St. Paul in today’s Epistle to the Romans (Rom. 13: 8-10) reminds us that the debt of charity can never be fully paid. Our one debt that we owe to our fellow man is charity. We can never say that we have paid that debt already! When we pay the debt of charity, we pay all the other debts of the Law of Ten Commandments: “For he who loves his neighbour has fulfilled the Law. For ‘Thou shalt not commit adultery. Thou shalt not kill. Thou shalt not steal. Thou shalt not covet’; and if there is any other commandment, it is summed up in this saying, ‘Thou shalt love thy neighbour as thyself.’… Love therefore is the fulfilment of the Law.” Rom. 13:10 The early Christians were known to the pagans for their love for one another: “See how the Christians love one another.” St. Paul is just repeating throughout the Epistle to the Romans the major teaching of Jesus which is to love God: “Thou shalt love the Lord thy God with thy whole heart, and with thy whole soul, and with thy whole mind’ This is the greatest and first commandment. And the second is like, ‘Thou shalt love thy neighbour as thyself.’ On these two commandments depend the whole Law and the Prophets.” Mt. 22:37-40.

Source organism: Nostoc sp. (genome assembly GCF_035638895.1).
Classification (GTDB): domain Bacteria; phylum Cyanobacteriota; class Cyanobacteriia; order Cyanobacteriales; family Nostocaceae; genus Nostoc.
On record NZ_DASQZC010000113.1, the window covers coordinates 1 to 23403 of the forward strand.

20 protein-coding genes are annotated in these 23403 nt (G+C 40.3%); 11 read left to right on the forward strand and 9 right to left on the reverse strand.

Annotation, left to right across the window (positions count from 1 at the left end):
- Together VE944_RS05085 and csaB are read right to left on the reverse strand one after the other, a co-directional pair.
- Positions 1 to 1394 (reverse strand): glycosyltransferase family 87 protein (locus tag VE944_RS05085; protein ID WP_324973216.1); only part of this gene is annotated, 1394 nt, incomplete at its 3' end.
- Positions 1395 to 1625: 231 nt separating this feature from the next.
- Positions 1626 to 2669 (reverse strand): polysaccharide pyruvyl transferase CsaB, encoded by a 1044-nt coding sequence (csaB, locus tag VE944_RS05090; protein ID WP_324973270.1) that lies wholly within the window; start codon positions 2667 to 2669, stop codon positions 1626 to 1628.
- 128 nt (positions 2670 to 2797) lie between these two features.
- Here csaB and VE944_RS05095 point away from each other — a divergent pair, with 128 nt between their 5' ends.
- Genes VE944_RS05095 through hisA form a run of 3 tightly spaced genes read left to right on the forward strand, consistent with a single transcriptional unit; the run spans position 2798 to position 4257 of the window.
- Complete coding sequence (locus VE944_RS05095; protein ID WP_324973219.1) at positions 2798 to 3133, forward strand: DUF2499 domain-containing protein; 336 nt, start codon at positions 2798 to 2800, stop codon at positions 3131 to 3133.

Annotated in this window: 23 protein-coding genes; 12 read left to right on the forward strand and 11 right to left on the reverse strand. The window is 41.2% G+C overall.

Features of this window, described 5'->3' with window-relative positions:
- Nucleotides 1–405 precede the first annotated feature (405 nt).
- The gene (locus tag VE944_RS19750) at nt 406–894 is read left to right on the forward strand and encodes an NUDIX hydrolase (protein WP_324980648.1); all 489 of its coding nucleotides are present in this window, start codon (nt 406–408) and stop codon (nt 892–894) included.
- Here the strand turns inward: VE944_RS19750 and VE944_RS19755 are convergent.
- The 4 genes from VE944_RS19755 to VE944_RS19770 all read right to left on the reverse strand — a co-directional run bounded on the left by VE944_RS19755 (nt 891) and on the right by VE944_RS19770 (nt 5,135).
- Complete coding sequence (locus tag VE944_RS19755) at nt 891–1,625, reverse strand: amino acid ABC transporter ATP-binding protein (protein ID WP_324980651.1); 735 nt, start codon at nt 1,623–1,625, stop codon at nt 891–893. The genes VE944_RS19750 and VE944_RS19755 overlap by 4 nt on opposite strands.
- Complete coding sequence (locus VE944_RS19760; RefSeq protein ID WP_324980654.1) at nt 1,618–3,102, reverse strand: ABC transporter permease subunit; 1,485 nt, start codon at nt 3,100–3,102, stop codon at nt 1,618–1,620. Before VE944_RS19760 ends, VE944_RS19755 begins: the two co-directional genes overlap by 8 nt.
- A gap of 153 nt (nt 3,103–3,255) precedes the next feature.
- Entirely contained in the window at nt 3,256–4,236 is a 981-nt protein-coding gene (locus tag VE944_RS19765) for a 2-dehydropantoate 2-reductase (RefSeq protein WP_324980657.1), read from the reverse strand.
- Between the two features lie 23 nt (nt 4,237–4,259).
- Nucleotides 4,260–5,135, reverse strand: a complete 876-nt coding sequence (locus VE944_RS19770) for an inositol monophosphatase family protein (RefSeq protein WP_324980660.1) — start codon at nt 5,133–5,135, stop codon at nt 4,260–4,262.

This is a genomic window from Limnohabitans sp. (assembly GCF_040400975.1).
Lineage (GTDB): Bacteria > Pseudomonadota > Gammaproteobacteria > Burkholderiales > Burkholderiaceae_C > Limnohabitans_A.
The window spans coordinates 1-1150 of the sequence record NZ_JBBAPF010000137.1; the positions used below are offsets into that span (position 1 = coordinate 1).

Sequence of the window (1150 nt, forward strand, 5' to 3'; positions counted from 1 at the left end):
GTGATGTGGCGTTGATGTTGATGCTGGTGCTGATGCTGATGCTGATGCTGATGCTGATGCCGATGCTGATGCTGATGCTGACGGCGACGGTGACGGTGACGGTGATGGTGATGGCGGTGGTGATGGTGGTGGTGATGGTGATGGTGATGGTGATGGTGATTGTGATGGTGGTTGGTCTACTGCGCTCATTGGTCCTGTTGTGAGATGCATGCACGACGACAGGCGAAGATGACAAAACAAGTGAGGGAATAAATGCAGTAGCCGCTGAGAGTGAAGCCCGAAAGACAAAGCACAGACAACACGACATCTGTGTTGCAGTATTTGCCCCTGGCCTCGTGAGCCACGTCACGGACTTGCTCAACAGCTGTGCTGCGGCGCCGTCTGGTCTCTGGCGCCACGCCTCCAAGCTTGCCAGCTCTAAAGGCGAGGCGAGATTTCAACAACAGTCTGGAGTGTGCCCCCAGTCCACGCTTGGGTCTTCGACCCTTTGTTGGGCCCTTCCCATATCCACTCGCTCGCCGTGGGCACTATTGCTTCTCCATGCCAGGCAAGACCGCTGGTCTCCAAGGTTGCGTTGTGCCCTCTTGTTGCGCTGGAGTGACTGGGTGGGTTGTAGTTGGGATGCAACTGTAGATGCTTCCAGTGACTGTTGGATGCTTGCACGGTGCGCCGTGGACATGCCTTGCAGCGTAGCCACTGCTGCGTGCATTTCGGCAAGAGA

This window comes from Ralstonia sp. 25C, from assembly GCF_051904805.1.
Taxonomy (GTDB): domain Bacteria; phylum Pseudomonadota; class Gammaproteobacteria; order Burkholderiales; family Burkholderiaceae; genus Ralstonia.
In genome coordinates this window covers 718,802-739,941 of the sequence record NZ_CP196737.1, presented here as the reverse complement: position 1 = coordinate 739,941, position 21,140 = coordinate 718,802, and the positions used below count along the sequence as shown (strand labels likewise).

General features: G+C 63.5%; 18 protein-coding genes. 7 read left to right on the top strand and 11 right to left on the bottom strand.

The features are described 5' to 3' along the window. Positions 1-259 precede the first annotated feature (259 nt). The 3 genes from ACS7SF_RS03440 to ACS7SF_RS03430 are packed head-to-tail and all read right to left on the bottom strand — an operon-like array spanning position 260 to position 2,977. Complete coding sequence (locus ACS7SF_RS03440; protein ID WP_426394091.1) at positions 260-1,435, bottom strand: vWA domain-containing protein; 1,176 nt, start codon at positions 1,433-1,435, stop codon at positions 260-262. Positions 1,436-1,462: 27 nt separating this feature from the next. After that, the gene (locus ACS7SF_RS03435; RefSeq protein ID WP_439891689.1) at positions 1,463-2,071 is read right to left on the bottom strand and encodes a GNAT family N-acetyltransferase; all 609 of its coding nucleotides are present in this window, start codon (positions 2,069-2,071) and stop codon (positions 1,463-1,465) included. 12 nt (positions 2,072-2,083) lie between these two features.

Modified from a commentary written by Father George Mary Roth
Can I commend you to visit Touch of Faith who have a Traditional Novena for the feast of the Purification. Click here to visit.
I'm pleased to be able to give a little plug to this event up at the Shrine Church of Ss Peter & Paul and St Philomena on the 4th February.
The acclaimed boys choir of the Cardinal Vaughan Memorial School will perform a concert at 7pm on Saturday 4th February. [Updated with more details]
Today, we were very pleased to welcome to Holywell, Canon Amaury Montjean of the Institute of Christ the King Sovereign Priest to celebrate the 4th Sunday Mass. Below are a selection of photographs of the Mass.